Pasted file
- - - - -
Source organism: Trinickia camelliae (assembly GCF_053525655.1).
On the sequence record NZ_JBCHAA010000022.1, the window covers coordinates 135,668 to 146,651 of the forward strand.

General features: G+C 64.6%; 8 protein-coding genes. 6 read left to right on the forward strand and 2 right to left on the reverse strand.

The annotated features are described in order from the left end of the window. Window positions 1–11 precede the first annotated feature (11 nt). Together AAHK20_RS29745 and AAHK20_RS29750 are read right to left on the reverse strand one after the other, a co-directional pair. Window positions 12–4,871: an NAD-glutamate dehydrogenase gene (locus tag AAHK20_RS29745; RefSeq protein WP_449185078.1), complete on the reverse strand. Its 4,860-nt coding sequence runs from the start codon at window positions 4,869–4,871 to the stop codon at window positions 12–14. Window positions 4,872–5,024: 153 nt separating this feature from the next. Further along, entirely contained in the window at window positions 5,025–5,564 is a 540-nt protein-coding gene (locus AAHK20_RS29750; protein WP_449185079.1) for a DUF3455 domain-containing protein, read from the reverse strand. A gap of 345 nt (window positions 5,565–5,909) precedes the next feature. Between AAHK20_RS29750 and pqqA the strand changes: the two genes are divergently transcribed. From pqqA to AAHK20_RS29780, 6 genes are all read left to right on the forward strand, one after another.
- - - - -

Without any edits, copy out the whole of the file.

Source organism: Trinickia camelliae (assembly GCF_053525655.1).
On the sequence record NZ_JBCHAA010000022.1, the window covers coordinates 135,668 to 146,651 of the forward strand.

General features: G+C 64.6%; 8 protein-coding genes. 6 read left to right on the forward strand and 2 right to left on the reverse strand.

The annotated features are described in order from the left end of the window. Window positions 1–11 precede the first annotated feature (11 nt). Together AAHK20_RS29745 and AAHK20_RS29750 are read right to left on the reverse strand one after the other, a co-directional pair. Window positions 12–4,871: an NAD-glutamate dehydrogenase gene (locus tag AAHK20_RS29745; RefSeq protein WP_449185078.1), complete on the reverse strand. Its 4,860-nt coding sequence runs from the start codon at window positions 4,869–4,871 to the stop codon at window positions 12–14. Window positions 4,872–5,024: 153 nt separating this feature from the next. Further along, entirely contained in the window at window positions 5,025–5,564 is a 540-nt protein-coding gene (locus AAHK20_RS29750; protein WP_449185079.1) for a DUF3455 domain-containing protein, read from the reverse strand. A gap of 345 nt (window positions 5,565–5,909) precedes the next feature. Between AAHK20_RS29750 and pqqA the strand changes: the two genes are divergently transcribed. From pqqA to AAHK20_RS29780, 6 genes are all read left to right on the forward strand, one after another.